Foul and contaminatedGovt should tighten the Food Act and take strict actions against the perpetrators
Last week, the Department of Food Technology and Quality Control (DFTQC) found packaged milk sold in Kathmandu adulterated with chemical contaminants such as washing soda and detergent chemicals. During its recent market monitoring, the department collected samples of 42 packets of packaged milk from 25 different milk processing industries and found presence of harmful chemicals like Bicarbonate, Sodium Hydroxide (Caustic soda) and Sodium Carbonate used as neutraliser. Although producers claim that chemicals like caustic soda are used to prevent the milk from curdling, responsible authorities need to take immediate action against traders involved in sensitive issues related to the people’s health.
Processed milk is among the four most commonly adulterated products along with drinking water, cooking oil and vegetable ghee. Nepal Food Act 1967 is the primary legislation governing food safety in Nepal. Selling contaminated, substandard food count as misconduct under the existing Food Act 1967. To broaden the definition of food and bring more types of malpractices in food trade under the Act’s purview, new Food Act was drafted 4 months ago. But the draft was rejected by the Ministry of Law.
According to a 2016/17 annual report of the DFTQC, among the 2,865 food and feed samples collected as per the Food and Feed Act during market inspection of 47 different districts, 12.74 percent of the samples were found to be of substandard quality. The DFTQC under the Ministry of Agriculture is the major government institution responsible for safety and quality management. Its major regulatory activity is to enforce the food act. But it is striking that under the department, there are only three full time food inspectors in the valley.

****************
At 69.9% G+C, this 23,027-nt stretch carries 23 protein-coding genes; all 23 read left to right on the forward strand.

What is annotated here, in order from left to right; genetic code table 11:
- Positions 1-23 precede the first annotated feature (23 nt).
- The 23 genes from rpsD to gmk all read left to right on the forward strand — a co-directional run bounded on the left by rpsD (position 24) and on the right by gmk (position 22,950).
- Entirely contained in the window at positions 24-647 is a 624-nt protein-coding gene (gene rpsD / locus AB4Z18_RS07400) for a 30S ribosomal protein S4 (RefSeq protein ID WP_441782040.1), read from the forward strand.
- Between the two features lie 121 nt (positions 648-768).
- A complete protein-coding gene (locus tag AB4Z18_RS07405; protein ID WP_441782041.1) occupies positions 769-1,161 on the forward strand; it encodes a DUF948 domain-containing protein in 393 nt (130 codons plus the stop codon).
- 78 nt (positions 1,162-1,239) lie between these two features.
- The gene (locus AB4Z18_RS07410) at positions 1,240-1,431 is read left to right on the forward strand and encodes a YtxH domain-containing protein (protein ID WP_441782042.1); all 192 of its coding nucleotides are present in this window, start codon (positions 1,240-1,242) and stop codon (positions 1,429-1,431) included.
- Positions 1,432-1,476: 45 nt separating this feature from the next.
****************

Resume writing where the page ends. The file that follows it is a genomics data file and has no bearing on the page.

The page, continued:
The issue of substandard and contaminated food in the market has been a chronic one in Nepal. Adulterated or substandard food is a risk to public health and therefore a serious matter. Although government crackdowns have increased over the years, government agencies lack teeth and sincerity when it comes to punishing those involved in selling substandard food. Food inspectors book a few shop owners and firms and slap fines on them, and after some time, the adulterators go back to their old business. No serious measures have been initiated to check the proliferation of adulterated and substandard food, leaving thousands of people at the mercy of profit-hungry traders.
The concept of business, at least in part, is based on the trust between the consumers and the sellers. Consumers need to be more aware and avoid establishments that are dishonest. The DFTQC has started implementing good manufacturing practice (GMP) at six dairies in the Kathmandu Valley is a welcome step but the drive should be sustainable. Also there is a need for rigorous follow-up in entire value chain to ensure effectiveness of the system. Further, the government should set up laboratories capable of measuring contamination of chemicals in milk and water. While the state has the primary obligation to prosecute foul practices, social pressure combined with business losses too can incentivise good behaviour.